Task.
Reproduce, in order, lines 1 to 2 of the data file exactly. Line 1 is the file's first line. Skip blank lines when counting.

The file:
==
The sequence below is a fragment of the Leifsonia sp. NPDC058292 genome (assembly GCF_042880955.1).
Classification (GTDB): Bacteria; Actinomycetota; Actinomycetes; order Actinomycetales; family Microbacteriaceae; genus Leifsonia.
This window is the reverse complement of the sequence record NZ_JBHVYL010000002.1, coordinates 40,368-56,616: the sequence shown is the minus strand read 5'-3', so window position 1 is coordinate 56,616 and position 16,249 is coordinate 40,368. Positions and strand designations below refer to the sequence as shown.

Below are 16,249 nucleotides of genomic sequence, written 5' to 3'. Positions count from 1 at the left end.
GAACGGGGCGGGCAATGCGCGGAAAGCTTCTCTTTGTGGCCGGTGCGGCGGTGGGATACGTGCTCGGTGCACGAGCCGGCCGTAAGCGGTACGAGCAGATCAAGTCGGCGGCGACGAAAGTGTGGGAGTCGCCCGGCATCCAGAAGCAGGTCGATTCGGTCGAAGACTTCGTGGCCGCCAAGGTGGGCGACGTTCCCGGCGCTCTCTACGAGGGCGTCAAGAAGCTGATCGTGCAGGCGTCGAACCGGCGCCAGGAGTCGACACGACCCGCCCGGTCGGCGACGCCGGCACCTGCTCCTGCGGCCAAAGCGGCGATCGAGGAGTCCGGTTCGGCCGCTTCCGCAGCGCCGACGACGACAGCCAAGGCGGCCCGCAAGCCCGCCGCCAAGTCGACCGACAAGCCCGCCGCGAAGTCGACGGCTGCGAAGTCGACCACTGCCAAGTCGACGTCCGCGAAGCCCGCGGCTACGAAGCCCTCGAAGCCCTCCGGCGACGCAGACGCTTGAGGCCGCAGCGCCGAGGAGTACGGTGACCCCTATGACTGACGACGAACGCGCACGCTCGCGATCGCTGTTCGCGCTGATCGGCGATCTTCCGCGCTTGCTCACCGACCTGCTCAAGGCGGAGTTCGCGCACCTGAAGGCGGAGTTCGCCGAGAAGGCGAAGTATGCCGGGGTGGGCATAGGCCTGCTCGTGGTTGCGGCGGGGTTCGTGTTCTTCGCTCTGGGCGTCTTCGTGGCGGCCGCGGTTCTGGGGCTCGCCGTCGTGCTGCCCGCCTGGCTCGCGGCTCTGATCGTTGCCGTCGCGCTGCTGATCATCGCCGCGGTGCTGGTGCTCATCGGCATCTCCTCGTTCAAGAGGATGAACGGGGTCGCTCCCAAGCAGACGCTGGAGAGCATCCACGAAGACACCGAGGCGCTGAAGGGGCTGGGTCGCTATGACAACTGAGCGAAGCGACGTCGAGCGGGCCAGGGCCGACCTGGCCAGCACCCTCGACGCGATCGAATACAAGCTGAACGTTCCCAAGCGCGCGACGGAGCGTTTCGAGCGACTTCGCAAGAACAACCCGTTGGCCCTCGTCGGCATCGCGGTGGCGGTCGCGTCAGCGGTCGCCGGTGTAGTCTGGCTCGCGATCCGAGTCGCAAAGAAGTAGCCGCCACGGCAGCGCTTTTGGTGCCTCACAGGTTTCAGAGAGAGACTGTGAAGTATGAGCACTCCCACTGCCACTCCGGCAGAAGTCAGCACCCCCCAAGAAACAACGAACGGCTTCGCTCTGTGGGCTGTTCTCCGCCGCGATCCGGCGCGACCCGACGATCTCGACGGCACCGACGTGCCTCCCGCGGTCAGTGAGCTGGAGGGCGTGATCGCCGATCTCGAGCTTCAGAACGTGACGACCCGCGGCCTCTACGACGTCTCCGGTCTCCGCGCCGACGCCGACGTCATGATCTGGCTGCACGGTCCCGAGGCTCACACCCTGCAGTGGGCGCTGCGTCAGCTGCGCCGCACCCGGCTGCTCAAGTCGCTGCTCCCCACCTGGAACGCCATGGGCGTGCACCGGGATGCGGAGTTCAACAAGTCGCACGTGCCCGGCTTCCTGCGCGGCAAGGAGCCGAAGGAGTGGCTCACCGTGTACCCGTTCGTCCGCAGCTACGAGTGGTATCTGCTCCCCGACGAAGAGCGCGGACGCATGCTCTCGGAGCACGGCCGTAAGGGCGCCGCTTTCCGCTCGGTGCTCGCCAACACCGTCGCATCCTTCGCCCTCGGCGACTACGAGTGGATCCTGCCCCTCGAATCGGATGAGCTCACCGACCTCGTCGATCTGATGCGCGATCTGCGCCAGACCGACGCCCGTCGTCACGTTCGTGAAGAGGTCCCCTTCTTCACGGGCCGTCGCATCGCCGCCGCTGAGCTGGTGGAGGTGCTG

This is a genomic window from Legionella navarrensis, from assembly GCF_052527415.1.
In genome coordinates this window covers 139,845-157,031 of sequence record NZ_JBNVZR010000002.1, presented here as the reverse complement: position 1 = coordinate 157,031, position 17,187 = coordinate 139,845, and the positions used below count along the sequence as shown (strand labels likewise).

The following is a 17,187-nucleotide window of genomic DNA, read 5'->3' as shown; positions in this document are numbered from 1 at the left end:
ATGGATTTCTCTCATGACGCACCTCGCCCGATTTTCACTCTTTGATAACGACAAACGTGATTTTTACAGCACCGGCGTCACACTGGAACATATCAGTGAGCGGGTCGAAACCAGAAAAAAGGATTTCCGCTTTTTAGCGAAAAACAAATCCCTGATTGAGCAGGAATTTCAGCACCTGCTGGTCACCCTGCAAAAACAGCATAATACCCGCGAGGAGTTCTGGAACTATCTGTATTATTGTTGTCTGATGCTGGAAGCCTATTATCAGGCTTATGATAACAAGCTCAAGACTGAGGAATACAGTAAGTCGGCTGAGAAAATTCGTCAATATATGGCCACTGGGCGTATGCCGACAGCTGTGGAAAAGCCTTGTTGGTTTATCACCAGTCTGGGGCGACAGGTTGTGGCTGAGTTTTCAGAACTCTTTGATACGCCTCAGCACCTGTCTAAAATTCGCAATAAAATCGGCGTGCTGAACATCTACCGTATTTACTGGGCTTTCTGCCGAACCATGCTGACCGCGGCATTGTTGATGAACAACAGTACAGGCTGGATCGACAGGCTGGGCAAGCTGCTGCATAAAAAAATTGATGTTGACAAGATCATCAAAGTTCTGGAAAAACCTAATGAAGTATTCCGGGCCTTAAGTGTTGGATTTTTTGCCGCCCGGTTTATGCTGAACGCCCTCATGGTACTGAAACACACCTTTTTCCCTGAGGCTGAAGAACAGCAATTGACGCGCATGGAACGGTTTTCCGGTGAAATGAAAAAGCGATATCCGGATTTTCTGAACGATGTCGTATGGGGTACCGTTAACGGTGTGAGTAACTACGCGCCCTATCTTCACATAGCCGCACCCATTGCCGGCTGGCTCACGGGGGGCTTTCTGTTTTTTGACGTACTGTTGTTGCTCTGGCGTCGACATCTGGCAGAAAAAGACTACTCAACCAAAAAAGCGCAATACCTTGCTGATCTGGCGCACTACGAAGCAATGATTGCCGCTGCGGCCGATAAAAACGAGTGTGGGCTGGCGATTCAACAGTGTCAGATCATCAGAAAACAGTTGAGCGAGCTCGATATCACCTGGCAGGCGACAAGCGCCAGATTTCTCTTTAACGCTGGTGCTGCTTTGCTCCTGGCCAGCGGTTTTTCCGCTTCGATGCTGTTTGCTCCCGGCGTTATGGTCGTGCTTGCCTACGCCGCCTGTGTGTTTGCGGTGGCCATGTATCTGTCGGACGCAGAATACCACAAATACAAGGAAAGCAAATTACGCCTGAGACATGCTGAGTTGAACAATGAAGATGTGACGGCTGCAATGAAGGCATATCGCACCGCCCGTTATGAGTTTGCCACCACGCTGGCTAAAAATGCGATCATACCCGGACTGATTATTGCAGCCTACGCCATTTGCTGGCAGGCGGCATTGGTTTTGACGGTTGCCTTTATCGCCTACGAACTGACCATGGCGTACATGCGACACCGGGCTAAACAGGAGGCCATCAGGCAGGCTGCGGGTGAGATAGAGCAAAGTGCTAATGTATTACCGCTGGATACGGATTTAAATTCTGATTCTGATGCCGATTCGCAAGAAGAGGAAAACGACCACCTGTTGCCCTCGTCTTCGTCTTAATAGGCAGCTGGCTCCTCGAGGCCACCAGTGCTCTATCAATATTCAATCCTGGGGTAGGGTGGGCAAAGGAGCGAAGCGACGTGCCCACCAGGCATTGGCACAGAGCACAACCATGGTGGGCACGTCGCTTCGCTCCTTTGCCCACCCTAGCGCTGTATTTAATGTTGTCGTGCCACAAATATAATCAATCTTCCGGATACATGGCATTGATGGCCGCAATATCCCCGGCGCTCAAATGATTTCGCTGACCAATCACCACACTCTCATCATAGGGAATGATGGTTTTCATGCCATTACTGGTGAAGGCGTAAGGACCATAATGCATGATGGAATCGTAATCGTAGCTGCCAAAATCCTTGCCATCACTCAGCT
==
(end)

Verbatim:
The sequence below is a fragment of the Leifsonia sp. NPDC058292 genome (assembly GCF_042880955.1).
Classification (GTDB): Bacteria; Actinomycetota; Actinomycetes; order Actinomycetales; family Microbacteriaceae; genus Leifsonia.